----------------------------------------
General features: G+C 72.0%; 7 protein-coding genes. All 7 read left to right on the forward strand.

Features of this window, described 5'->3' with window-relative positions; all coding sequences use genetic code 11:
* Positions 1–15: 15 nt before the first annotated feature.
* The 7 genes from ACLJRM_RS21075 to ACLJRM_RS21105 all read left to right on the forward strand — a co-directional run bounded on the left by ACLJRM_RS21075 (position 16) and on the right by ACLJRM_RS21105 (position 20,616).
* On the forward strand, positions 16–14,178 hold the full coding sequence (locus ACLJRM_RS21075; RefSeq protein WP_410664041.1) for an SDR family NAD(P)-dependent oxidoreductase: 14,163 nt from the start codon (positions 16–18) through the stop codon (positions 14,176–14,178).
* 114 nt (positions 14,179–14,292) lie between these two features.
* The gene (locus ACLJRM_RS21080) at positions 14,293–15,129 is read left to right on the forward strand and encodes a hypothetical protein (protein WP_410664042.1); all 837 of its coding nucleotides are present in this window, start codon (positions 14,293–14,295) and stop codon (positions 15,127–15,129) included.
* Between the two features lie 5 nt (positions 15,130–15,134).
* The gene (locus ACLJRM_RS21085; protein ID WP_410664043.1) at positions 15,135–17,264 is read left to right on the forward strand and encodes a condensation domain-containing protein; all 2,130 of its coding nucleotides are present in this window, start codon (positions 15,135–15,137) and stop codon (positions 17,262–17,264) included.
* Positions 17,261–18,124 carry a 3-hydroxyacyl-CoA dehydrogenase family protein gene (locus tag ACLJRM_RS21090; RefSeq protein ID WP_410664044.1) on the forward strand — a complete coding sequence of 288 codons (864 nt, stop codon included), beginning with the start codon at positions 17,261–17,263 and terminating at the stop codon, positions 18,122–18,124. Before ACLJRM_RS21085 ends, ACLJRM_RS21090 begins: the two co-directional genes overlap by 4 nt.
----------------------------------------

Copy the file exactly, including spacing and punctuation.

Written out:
General features: G+C 72.0%; 7 protein-coding genes. All 7 read left to right on the forward strand.

Features of this window, described 5'->3' with window-relative positions; all coding sequences use genetic code 11:
* Positions 1–15: 15 nt before the first annotated feature.
* The 7 genes from ACLJRM_RS21075 to ACLJRM_RS21105 all read left to right on the forward strand — a co-directional run bounded on the left by ACLJRM_RS21075 (position 16) and on the right by ACLJRM_RS21105 (position 20,616).
* On the forward strand, positions 16–14,178 hold the full coding sequence (locus ACLJRM_RS21075; RefSeq protein WP_410664041.1) for an SDR family NAD(P)-dependent oxidoreductase: 14,163 nt from the start codon (positions 16–18) through the stop codon (positions 14,176–14,178).
* 114 nt (positions 14,179–14,292) lie between these two features.
* The gene (locus ACLJRM_RS21080) at positions 14,293–15,129 is read left to right on the forward strand and encodes a hypothetical protein (protein WP_410664042.1); all 837 of its coding nucleotides are present in this window, start codon (positions 14,293–14,295) and stop codon (positions 15,127–15,129) included.
* Between the two features lie 5 nt (positions 15,130–15,134).
* The gene (locus ACLJRM_RS21085; protein ID WP_410664043.1) at positions 15,135–17,264 is read left to right on the forward strand and encodes a condensation domain-containing protein; all 2,130 of its coding nucleotides are present in this window, start codon (positions 15,135–15,137) and stop codon (positions 17,262–17,264) included.
* Positions 17,261–18,124 carry a 3-hydroxyacyl-CoA dehydrogenase family protein gene (locus tag ACLJRM_RS21090; RefSeq protein ID WP_410664044.1) on the forward strand — a complete coding sequence of 288 codons (864 nt, stop codon included), beginning with the start codon at positions 17,261–17,263 and terminating at the stop codon, positions 18,122–18,124. Before ACLJRM_RS21085 ends, ACLJRM_RS21090 begins: the two co-directional genes overlap by 4 nt.